Dust collectors are a class of air pollution control gadgets found in industrial or commercial environments that are designed to satisfy EPA and workplace air quality security requirements. They come in lots of shapes, sizes, and styles. The size of the dust collector will be figured out by a number of aspects, ultimately, the right-sized dust collector for any centre is the one that produces the required results.

Selecting a dust collector that is too large for a plant or facility is an obvious waste of resources – from its initial financial investment cost and area needed for installation to the continuous expenses of energy it takes in. On the other hand, too small of a system might conserve cash upfront on the preliminary investment, however, an improperly sized dust collector leads to costly inadequacies.

Our plumbers have worked with Sigrist Design on a recent build (which is what inspired this blog post). Sigrist Design was extremely helpful and we were pleasantly impressed with their ability to design a dust collection system customised for the client we were working with. With their considerate and collaborative communications, we would definitely recommend them again, and the school renovation project we worked on was a great success. Find them here.

Determining Your Dust Collector Requires

The type of dust, particle matter, and gases being produced within the centre will play a substantial role in identifying what kind of dust collector system works best for your facility and its size. More than likely you will be choosing from amongst four of the more common types of dust collectors – baghouse dust collectors such as the pulse jet or shaker systems, a cartridge dust collector, and a cyclone dust collector – depending on the commercial environment. Baghouse and cartridge-style designs are effective material filtering systems. The cyclone dust collector systems are utilized in combination with the cartridge, shaker, and pulse systems as a pre-cleaning system.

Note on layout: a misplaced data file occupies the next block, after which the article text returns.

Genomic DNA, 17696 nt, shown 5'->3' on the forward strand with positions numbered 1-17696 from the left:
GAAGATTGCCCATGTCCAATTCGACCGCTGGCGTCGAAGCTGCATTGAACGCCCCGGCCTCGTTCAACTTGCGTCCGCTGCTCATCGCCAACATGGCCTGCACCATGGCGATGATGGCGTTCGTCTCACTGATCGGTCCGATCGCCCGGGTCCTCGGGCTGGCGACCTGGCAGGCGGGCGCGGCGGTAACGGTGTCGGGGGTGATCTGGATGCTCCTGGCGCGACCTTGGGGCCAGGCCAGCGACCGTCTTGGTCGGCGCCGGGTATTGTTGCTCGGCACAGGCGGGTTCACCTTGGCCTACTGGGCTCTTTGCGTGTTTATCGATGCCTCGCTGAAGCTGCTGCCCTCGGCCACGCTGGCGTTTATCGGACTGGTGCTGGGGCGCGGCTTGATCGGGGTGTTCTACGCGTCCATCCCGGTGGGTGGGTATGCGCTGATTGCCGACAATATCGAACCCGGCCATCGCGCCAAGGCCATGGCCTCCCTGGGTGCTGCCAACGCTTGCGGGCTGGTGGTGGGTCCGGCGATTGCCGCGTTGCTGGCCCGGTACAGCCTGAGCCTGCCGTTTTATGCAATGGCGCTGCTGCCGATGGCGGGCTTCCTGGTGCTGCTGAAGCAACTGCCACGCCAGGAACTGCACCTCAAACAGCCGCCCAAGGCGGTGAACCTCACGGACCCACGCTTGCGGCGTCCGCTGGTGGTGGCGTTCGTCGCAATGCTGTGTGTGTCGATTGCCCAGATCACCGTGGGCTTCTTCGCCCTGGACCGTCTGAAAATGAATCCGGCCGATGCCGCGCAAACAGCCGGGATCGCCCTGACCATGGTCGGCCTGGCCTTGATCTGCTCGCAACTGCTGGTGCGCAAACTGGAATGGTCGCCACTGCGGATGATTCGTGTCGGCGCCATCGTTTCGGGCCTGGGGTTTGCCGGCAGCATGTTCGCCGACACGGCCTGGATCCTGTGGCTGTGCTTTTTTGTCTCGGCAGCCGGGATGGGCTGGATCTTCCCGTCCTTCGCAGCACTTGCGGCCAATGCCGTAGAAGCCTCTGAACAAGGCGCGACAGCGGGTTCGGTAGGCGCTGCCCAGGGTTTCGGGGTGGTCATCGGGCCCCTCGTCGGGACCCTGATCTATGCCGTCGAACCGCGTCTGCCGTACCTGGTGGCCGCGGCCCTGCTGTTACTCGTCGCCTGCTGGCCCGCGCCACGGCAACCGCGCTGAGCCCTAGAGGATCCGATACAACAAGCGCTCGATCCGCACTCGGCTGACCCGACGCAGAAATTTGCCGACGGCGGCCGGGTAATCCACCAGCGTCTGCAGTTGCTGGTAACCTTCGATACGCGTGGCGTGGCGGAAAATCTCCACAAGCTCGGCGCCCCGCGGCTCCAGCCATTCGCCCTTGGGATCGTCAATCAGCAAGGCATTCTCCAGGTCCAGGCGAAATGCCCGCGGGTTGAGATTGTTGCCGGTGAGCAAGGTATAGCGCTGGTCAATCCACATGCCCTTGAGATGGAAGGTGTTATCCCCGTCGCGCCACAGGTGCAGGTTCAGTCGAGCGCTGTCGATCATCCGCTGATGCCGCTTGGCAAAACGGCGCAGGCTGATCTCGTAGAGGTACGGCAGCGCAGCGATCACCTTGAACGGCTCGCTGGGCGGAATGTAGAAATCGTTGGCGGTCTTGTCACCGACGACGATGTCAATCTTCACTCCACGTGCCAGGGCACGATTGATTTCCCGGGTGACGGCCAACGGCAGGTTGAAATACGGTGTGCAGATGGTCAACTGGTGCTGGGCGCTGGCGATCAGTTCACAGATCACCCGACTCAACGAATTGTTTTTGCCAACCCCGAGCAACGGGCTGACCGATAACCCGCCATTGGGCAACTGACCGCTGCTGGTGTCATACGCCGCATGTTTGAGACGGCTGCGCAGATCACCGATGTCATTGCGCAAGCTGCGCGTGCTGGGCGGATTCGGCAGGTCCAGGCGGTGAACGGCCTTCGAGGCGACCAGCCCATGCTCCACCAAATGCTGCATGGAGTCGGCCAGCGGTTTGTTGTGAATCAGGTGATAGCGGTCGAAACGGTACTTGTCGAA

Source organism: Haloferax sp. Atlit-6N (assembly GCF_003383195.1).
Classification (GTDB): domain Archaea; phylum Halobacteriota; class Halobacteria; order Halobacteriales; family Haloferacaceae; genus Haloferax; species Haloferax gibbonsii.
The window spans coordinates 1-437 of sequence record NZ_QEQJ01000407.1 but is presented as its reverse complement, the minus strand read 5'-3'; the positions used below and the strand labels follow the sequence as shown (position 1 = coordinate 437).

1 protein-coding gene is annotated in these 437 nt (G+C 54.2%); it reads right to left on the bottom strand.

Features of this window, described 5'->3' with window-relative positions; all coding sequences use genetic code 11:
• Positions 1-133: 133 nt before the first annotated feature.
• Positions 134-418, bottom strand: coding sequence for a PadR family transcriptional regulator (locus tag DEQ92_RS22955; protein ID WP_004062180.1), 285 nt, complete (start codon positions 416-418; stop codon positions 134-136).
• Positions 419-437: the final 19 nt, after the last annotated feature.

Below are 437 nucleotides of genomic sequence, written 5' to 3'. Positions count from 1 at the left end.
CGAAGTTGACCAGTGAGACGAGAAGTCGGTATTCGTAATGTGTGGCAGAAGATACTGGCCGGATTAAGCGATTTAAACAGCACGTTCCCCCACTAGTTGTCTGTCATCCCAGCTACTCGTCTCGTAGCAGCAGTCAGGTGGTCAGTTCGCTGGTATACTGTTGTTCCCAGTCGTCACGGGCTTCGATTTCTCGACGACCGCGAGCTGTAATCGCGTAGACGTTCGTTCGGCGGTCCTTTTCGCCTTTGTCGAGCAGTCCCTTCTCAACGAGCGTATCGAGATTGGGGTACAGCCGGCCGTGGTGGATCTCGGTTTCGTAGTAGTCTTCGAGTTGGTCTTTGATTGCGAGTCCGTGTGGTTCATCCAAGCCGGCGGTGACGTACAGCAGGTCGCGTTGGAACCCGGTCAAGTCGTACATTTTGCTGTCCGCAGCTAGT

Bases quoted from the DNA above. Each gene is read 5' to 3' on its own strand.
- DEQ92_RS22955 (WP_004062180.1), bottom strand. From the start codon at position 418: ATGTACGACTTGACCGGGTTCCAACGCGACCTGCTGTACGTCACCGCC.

Particular types of dust require a baghouse collector, whereas other kinds of dust require a cartridge dust collector. Cartridge dust collectors are normally applied for fine, grainy dust and gases with effectiveness of 3 microns, whereas baghouse systems are more effective in collecting larger, sticky, or oily resin-like particle matter with efficiencies to approximately 5 microns.

Selecting The Right-Sized System

The size of the facility and the kind of dust, gases, and particulates created will play a huge part in the selection procedure. As soon as those dust collector requirements have actually been recognized, 3 primary factors will identify the appropriate size of the dust collector. Your engineer or team of engineers will require to determine air volume, air-to-cloth ratio, and interstitial velocity needed to satisfy the filtering needs of the centre.

Air Volume

Air volume is the quantity of air that passes through a dust collector when cleansing. That number is reliant on the residential or commercial properties of the dust and its attributes.

Air-to-Cloth Ratio

The air-to-cloth ratio refers to the volume of air that travels through one square foot of the filter media’s area. The homes of the dust being filtered will likely have a suggested air-to-cloth ratio to effectively filter the dust. For maximum effectiveness and filter life, the air-to-cloth ratio ought to be determined to the particular application conditions.


The interstitial speed of the air moving through the system likewise needs to be determined to figure out the right-sized collector. Interstitial speed determines the upward motion of air through the space in between the filter bags or cartridges and the dust collector. If the speed is expensive, the dust will be re-entrained back into the bag or cartridge causing incomplete cleansing, shortened bag or cartridge life, high-pressure drops in the system, and the waste in cost and excess, related to the application of compressed air.

Contact The Professionals At Sigrist Design

Selecting the right-sized dust collector for your center is important for a clean, safe workplace, for keeping maintenance expenses down, improving production, and remaining compliant with national and local emissions policies. Calculating the CFM, air-to-cloth ratio and interstitial velocity will ensure that the right-sized dust collector performs as needed with the centre’s air quality at an optimum level.

To find out more about determining the right-sized dust collector for your centre, contact the design engineers at Sigrist Design for an assessment.